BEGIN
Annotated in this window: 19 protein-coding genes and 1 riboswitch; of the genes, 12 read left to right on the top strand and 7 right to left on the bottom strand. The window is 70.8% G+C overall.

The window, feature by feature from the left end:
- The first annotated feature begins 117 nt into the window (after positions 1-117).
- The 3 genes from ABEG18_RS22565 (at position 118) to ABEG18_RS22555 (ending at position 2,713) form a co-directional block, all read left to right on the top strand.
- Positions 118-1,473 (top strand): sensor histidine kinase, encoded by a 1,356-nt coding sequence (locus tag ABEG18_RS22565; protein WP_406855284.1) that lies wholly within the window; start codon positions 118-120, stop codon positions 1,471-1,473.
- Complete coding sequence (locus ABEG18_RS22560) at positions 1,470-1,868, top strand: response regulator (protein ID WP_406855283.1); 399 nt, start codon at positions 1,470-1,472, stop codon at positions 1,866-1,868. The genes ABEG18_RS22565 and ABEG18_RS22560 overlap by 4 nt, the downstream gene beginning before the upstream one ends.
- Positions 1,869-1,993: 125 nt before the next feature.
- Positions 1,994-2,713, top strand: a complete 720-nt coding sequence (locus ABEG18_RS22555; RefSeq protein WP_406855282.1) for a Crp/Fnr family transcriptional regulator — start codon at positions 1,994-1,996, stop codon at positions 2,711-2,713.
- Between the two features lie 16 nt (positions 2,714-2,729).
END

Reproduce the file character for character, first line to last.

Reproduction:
Annotated in this window: 19 protein-coding genes and 1 riboswitch; of the genes, 12 read left to right on the top strand and 7 right to left on the bottom strand. The window is 70.8% G+C overall.

The window, feature by feature from the left end:
- The first annotated feature begins 117 nt into the window (after positions 1-117).
- The 3 genes from ABEG18_RS22565 (at position 118) to ABEG18_RS22555 (ending at position 2,713) form a co-directional block, all read left to right on the top strand.
- Positions 118-1,473 (top strand): sensor histidine kinase, encoded by a 1,356-nt coding sequence (locus tag ABEG18_RS22565; protein WP_406855284.1) that lies wholly within the window; start codon positions 118-120, stop codon positions 1,471-1,473.
- Complete coding sequence (locus ABEG18_RS22560) at positions 1,470-1,868, top strand: response regulator (protein ID WP_406855283.1); 399 nt, start codon at positions 1,470-1,472, stop codon at positions 1,866-1,868. The genes ABEG18_RS22565 and ABEG18_RS22560 overlap by 4 nt, the downstream gene beginning before the upstream one ends.
- Positions 1,869-1,993: 125 nt before the next feature.
- Positions 1,994-2,713, top strand: a complete 720-nt coding sequence (locus ABEG18_RS22555; RefSeq protein WP_406855282.1) for a Crp/Fnr family transcriptional regulator — start codon at positions 1,994-1,996, stop codon at positions 2,711-2,713.
- Between the two features lie 16 nt (positions 2,714-2,729).